Everyone wants “custom” photography for their brand. They often want something no one will see anywhere else. And for good reason… it’s an ownable feature of your brand. Hugo Boss has always had a recognizable photo style, Grey Goose and Chase Bank both utilize photos that employ monotone colors with color highlights and are very memorable, and lately McDonalds has been doing ads and billboards that don’t even including their logo… that’s trusting your photo style to be representative of your brand itself.

To take a step backward, it’s important to remember, in branding you only have a few key visuals you can use to set yourself apart: Your logo, your color palette, patterns, design elements (i.e. hand drawn style, web 2.0 iconic style, etc.) and photography. With these few elements your goal is to create something, or a combination of somethings, that will be so unique it will leave a lasting memory in the minds of your consumers.

So with that being said, why go through all of that trouble to create all these unique brand visuals, only to showcase a generic lifestyle image from a stock library that could very well end up being used by competitors in your exact same industry? (In all seriousness, we’ve seen it happen, many times.)

Conventional wisdom says that to avoid this a brand should do a custom photo shoot. My photos, my brand… end of story. This is… and I say this with no hesitation… is ALWAYS the best option when the budget allows for it.

But  how can a brand without the budget to do a custom shoot, achieve a similar result and avoid the trap of cliché, overused stock photos and the people that inhabit them. Here are a few tips on how a brand can create “ownable” imagery using stock photos:

Tip #1 – Color:

This is probably the most simple, change the color of the image. Define a color style that you can retrofit every image to (e.g. B&W, sepia tone, monotone with an orange focal point color, Instagram style, etc.). Over the course of many photos, the consistency will become evident.

Tip #2 – Illustration:

We’ve already mentioned illustration. If your brand has any sort of iconography or illustrative element that blends with the brand’s presence, utilize it on top of, or in conjunction with the stock image and do it consistently. Yes that stock photo may still be seen again in another ad, but not with all the same “feeling” as yours.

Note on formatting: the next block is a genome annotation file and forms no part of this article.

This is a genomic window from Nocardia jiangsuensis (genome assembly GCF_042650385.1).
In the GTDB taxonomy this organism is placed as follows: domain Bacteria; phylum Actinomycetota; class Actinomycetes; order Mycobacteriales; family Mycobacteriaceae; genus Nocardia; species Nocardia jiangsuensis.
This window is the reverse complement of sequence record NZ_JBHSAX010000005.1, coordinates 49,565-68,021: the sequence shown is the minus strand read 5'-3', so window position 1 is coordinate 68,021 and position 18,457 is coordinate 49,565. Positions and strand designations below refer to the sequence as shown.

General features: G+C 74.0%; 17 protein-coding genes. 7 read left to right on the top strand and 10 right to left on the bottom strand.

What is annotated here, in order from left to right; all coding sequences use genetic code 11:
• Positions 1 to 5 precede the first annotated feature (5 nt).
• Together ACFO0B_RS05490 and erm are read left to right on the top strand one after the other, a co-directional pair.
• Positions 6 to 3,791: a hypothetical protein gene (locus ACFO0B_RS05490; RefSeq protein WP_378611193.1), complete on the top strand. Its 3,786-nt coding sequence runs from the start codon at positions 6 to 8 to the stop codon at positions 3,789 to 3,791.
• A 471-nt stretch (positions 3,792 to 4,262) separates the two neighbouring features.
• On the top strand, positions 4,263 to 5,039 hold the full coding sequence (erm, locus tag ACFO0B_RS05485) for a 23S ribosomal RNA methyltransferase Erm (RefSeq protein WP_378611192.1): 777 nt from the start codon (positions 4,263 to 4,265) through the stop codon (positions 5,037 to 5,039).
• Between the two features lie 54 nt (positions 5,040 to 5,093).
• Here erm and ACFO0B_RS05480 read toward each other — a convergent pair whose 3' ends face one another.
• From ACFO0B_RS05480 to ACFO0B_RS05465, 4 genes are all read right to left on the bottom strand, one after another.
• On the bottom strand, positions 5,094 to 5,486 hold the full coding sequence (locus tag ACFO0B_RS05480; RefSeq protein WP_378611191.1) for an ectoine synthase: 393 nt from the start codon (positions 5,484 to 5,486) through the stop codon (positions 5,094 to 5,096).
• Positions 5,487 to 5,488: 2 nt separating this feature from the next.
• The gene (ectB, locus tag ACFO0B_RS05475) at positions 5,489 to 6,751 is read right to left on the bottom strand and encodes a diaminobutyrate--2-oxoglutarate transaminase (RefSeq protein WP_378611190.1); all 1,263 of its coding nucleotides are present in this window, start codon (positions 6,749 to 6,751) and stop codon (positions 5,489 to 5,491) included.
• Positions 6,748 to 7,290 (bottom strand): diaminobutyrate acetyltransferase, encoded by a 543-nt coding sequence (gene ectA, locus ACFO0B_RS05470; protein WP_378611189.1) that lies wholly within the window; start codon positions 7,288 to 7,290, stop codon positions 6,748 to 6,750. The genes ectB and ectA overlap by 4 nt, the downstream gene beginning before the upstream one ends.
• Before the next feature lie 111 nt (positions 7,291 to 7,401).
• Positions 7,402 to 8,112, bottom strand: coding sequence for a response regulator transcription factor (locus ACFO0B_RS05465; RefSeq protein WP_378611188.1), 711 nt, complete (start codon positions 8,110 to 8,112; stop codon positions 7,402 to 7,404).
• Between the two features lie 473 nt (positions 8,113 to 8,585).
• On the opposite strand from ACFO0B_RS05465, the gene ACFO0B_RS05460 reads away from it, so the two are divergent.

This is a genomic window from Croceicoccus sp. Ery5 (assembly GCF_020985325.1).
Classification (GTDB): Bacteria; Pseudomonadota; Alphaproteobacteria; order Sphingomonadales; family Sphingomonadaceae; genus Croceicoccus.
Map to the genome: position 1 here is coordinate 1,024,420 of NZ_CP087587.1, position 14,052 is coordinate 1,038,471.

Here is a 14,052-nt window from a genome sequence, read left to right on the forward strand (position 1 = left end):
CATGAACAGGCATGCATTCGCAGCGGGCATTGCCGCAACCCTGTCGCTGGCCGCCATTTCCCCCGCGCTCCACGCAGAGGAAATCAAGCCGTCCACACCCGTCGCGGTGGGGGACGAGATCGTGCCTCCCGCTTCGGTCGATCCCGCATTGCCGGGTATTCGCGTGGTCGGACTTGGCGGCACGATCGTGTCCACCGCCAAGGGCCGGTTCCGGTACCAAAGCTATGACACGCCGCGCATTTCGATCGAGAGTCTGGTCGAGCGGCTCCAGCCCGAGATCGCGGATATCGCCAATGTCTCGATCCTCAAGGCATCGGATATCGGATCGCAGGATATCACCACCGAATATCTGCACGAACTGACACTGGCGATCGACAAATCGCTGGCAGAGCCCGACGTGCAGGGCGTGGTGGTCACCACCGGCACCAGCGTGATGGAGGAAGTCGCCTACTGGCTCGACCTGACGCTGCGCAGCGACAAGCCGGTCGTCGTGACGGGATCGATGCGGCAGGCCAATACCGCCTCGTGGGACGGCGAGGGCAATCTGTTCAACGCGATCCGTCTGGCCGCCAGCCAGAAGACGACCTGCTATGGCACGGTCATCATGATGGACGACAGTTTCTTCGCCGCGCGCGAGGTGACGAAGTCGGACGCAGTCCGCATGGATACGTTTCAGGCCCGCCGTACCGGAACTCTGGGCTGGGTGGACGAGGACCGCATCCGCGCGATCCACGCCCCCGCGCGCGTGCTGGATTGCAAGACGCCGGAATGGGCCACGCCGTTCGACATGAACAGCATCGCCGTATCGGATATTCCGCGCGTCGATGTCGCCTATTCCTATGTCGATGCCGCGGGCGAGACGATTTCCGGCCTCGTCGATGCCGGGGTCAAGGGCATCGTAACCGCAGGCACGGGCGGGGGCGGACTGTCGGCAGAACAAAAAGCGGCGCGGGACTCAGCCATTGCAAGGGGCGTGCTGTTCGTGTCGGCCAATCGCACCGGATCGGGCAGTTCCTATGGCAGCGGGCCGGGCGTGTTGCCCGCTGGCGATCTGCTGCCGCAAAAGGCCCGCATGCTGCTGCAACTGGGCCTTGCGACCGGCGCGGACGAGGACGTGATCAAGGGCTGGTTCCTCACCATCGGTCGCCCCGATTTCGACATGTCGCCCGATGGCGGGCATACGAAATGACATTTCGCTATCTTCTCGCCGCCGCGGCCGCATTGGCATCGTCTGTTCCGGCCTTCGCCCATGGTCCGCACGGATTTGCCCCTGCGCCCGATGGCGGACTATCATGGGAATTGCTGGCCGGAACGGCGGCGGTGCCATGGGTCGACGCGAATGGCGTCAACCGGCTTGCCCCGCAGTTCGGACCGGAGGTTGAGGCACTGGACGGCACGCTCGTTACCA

Tip #3 – Multiple Image Composition:

Never look for one stock image… always look for 2 or more.. Want a photo of a male in his late 20’s in Paris? Don’t search for that. Instead, search “Male”, “late 20’s” and “Paris” and then compose the results together.

Tip #4 – Advanced Photoshop:

While I just mentioned looking for multiple stock images to composite, it can be taken a step further with a good Photoshop artist. Change EVERYTHING. Change the jewelry, the shirts, the earrings, the shoes, the buildings in the background and even the sky. Composite a brand new piece of artwork.

Tip #5 – Cropping Style:

This is a bit abstract, but image a photostyle that lends itself to tight cropping. You’d be amazed at how different an image can become when cropped in a way that most people wouldn’t. Combine an odd or very tight cropping with a color style, and a photo can become almost unrecognizable from its original.

Tip #6 – The Half-Day Photo Shoot:

Maybe you did all this but you still need a “little” bit more customization. Consider doing a limited scope a photo shoot. A full, multi-day photo shoot with copious scouting, permitting, scheduling, model acquisition, photographer, make-up, wardrobe, assistants, lighting, catering and so on can be expensive! Why not skip half of those details and just book your models, photographer, makeup and wardrobe, shoot on a white background in positions you know you’ll need, then composite the rest? It’s not always an option, but it will ensure the focal point of your lifestyle image is as unique as you’d like.

The point behind any of these methods is to ensure that your brand appears to be as unique as the product or service that it is offering. So, just make sure that whatever you do, you take extra care and precaution with your images to make sure they are unique to your brand. And a final tip; you know you will have succeeded if you can take your logo off of your ad and people can still identify which ad/collateral piece is yours by just looking at the main photo.

Happy photo shooting, or Photoshopping, as the case may be!